Wil woudn’t leave the playground, and it was time to go. Katherine and I reasoned with him, gave him extra time, offered a piggy-back ride, even walked away to let it be his own decision. But alas, there he remained. Seated on the play structure. Grounded. Unmoving. Unwilling.
But it was time to go, darn it. Doesn’t he get that? Doesn’t he know we have a schedule to keep? After 11 years with this kid, I know the answer to those questions. At times like this, there is no schedule. There is only Wil time. And I’m not always sure how to enter Wil time with him. But I can hear the clock in my time ticking. We have places to go, kids to pick up. Specifically at that moment, Elizabeth needed to be picked up. She thoughtfully texted me ahead of time, because her phone She was to text me when she was done helping at the track meet. Instead, I received a text earlier. Her phone was down to the last 3% battery life: “Mom, my phone is down to 3%, so it will probably be dead by the time I need to be picked up. So can you pick me up at the track at 5:40pm?” That was plenty of time when I received the text. “Sure thing!” I responded.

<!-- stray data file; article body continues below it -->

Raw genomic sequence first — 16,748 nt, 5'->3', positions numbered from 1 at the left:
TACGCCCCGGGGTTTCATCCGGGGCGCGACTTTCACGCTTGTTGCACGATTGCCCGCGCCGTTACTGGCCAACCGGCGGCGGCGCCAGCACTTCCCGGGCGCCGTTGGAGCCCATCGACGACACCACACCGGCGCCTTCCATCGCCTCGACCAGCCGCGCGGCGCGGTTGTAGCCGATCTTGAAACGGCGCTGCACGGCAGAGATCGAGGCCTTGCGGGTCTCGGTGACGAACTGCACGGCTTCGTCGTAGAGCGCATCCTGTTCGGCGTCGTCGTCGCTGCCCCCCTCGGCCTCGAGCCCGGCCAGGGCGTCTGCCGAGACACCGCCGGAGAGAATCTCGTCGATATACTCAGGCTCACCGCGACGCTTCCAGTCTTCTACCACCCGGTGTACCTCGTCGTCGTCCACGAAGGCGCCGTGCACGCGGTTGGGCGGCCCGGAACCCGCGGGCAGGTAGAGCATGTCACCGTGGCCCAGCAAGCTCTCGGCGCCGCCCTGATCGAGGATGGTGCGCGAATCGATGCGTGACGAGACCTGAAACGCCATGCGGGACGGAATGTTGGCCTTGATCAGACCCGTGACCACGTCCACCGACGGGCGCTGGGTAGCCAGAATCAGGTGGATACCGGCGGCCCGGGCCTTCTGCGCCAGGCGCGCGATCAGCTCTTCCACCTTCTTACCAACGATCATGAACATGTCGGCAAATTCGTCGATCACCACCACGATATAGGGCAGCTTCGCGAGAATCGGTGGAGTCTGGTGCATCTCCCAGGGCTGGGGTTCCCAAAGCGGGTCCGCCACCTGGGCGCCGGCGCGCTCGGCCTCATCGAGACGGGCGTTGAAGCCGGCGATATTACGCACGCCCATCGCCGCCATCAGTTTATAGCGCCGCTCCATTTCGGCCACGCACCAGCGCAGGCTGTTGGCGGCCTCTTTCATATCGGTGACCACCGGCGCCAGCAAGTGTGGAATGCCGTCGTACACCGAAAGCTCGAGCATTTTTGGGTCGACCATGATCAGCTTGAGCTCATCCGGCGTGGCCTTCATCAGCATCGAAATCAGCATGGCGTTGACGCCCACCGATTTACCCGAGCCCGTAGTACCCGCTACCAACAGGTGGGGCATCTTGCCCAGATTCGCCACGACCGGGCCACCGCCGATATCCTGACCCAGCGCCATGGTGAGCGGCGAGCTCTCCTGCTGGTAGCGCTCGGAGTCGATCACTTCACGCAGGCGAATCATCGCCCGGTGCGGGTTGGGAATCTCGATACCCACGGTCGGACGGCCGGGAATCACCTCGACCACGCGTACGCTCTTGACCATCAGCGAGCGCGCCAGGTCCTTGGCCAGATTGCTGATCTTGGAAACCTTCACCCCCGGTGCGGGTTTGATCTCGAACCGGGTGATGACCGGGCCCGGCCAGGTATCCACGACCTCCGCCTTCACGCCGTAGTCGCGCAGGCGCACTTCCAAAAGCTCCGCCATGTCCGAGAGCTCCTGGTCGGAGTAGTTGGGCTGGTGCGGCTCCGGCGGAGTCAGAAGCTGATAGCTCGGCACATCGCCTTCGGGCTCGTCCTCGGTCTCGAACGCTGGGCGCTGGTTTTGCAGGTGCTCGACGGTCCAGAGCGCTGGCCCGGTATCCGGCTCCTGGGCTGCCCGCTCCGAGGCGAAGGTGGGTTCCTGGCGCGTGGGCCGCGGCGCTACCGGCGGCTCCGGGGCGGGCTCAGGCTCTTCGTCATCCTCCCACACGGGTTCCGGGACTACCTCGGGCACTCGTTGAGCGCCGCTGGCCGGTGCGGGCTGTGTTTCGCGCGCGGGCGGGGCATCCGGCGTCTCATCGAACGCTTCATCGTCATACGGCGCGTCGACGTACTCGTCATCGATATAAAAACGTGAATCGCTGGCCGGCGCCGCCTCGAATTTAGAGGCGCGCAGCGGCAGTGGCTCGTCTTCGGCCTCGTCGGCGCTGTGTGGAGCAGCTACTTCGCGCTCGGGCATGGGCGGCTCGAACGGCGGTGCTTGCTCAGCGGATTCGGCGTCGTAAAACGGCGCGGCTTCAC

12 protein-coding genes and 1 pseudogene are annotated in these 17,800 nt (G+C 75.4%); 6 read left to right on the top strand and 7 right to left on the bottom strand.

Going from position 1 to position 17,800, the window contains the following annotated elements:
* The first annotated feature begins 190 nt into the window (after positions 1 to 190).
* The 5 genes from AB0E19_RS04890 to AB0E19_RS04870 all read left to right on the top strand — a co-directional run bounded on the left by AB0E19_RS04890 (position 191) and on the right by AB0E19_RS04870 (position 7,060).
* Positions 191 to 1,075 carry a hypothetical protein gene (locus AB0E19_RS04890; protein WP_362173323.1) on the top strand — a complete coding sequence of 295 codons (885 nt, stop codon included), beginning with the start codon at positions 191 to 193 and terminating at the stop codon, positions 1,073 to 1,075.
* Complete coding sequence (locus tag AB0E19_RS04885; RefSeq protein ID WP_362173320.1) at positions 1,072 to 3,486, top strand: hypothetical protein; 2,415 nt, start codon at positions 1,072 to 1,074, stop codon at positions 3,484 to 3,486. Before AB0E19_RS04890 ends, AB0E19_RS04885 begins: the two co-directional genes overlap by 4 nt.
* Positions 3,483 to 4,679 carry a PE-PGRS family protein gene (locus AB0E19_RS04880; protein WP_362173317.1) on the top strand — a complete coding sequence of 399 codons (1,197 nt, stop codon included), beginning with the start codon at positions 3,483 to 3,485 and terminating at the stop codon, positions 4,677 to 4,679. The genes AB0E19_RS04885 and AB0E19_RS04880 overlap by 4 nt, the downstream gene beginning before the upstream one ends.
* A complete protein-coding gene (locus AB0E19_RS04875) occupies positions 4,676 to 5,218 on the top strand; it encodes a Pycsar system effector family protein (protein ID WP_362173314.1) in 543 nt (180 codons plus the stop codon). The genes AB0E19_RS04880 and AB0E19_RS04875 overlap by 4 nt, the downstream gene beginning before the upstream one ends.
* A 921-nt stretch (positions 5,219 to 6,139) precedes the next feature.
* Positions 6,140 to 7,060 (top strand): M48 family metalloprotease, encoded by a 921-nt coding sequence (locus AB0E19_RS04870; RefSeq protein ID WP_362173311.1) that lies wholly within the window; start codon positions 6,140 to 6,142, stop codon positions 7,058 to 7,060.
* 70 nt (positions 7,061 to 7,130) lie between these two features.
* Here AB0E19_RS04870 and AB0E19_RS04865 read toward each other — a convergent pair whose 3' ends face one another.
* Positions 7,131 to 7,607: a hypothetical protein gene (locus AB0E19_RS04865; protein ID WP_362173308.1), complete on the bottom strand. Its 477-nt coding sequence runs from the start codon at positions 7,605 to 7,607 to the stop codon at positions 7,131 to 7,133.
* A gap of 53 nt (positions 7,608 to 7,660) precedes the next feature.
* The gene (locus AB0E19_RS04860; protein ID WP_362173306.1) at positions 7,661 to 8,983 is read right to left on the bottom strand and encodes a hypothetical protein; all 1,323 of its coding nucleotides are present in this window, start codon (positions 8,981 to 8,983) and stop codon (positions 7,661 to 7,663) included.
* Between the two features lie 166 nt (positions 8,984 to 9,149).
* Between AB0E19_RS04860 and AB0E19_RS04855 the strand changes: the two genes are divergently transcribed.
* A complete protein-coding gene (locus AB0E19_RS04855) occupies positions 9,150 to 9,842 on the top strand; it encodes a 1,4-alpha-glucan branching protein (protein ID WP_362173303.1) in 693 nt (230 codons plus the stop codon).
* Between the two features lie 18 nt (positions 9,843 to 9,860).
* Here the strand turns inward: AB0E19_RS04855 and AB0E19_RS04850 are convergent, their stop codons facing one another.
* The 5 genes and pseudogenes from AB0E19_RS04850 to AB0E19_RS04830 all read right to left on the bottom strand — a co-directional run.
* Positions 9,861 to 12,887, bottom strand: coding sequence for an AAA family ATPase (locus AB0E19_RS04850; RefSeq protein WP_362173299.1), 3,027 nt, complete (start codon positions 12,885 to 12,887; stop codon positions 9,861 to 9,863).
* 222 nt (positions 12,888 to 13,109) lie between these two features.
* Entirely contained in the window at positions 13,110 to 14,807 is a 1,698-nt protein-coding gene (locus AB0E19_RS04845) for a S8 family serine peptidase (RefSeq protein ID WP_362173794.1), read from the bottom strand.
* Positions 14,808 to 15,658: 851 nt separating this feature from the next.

I had given Wil the “leeway time” I figured he would need before picking up Elizabeth. We had a very full day previous to this moment, so I predicted he would need some coaxing when it was time to go. When we have very active days like this one, I always tack on another 15 minutes of time just in case. But this was taking longer. With the time we had left, we were already going to be late to pick up Elizabeth. I texted a friend Elizabeth was helping at the track with in hopes she would get the message. I told Katherine we were going to have to carry Wil off the play ground. He is 86 pounds and was very unwilling, so I needed her help. We carried a very unwilling Wil to the car. It was trying both physically and emotionally on all of us. Once in the car Wil changed gears. As soon as I started the engine, he rolled down the window, let the wind blow in his hair. He started singing like he always does. He seemed fine, but I wasn’t. Was carrying him to the car against his will the right solution? And I brought Katherine into the scenario to help me. When Katherine and Wil butt heads, I ask her to meet Wil at his level. Reason with him. Don’t force him because that just makes him dig his heels in further. But wasn’t that just what I had done? When I couldn’t find a way to meet Wil at his level, then I forced the issue and so he dug his heels, literally, all the way back to the car. These are the times I feel just as stuck as Wil does.